On appeal Brown has chosen not to challenge the jury's verdict but rather raises only the issue of whether the sentence imposed by the trial court is excessive; in particular, Brown asks this court to reduce the minimum term of his sentence. In making this request, Brown does not attempt to mitigate the heinous nature of the crime, but rather argues that since there are indications that he has a high potential for rehabilitation, the court should have imposed a sentence with a high maximum and a low minimum term to provide for the possibility of, and even to induce, rehabilitation.
While this court has the power to reduce a sentence imposed by a trial court (Ill. Rev. Stat. 1975, ch. 110A, par. 615(b)(4)) we may do so only where that sentence is so manifestly improper that it constitutes an abuse of discretion. (People v. Perruquet (1977), 68 Ill.2d 149, 368 N.E.2d 882.) The appellate court should not modify a sentence simply because its judgment might have been different from that of the trial court. People v. Smith (1975), 28 Ill. App.3d 908, 329 N.E.2d 896.
1, 2 In effect, Brown contends that the sentence imposed by the Circuit Court of Cook County conflicts with the proscriptions of section 11 of article I of the Illinois Constitution of 1970 because the sentence fails to properly provide for the possibility of rehabilitation. This constitutional provision requires that the sentence imposed by a court must be a product not only of the retributive purposes but also the rehabilitative purposes of the punishment. The mandate of this constitutional provision is not fulfilled merely by including rehabilitation into the sentencing deliberations as a counterweight to retribution but rather must be acted upon as an actual objective of the sentence. (People v. Gibbs (1977), 49 Ill. App.3d 644, 364 N.E.2d 491.) However, no standards have yet been devised which can precisely indicate when that rehabilitative objective has been met. The propriety of a sentence is inextricably tied to the particular factual situation of each individual case.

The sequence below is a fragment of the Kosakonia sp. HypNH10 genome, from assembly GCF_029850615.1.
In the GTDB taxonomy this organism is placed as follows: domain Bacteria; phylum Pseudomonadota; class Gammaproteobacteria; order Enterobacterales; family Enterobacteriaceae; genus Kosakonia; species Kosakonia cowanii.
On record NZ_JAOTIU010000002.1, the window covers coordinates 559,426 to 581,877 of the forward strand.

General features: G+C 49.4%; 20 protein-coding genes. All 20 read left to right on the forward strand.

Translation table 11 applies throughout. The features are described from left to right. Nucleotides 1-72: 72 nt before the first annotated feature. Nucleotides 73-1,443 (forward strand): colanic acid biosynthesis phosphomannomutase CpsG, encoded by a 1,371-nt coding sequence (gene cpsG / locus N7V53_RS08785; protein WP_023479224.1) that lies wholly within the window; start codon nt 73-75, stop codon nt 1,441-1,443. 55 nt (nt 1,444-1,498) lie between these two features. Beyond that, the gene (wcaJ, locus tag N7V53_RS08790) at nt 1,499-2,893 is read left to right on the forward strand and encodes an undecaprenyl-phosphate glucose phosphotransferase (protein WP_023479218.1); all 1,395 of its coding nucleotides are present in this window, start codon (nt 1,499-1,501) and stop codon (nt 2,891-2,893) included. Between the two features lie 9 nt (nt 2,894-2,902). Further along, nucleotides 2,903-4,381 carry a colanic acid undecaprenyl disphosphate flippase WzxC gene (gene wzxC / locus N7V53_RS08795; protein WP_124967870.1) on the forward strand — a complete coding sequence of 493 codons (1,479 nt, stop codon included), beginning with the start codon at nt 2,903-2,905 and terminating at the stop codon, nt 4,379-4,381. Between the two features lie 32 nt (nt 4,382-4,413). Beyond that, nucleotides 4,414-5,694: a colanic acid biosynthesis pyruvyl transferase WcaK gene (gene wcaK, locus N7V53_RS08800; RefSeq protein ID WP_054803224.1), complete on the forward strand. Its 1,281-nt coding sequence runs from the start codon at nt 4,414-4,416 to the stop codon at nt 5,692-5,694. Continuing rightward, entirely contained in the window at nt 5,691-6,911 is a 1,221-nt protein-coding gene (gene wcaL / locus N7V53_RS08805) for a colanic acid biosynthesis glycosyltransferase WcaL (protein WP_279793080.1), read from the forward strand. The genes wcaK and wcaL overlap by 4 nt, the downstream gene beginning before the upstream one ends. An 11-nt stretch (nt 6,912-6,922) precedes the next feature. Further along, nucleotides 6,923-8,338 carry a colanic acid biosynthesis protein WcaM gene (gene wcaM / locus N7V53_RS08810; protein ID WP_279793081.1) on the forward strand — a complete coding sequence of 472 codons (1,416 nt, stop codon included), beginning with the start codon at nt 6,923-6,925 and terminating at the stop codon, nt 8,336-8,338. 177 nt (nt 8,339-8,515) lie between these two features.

3 The record in the present case gives no indication that the trial court failed to consider the objective of rehabilitation in determining Brown's sentence; the argument presented by Brown at the sentencing hearing was effectively the same as the argument presented here. In making its ruling, the court was aware of the extremely brutal nature of the offense for which Brown was convicted, an offense which amounted to an "execution-style" murder. The presentence investigation revealed that Brown had been arrested or detained by the police on a number of occasions since he was about 8 years of age and suffered juvenile incarceration in several institutions. The results of a psychiatric examination and a psychological examination were tendered to the court as part of the presentence investigation. Both of these evaluations emphasize the extremely aggressive character of the defendant. Based upon this record, we cannot say that Brown's potential for rehabilitation is such that the trial court's refusal to enter a low minimum sentence was an abuse of discretion.
For the above stated reasons, the sentence of the Circuit Court of Cook County is affirmed.
SIMON, P.J., and JIGANTI, J., concur.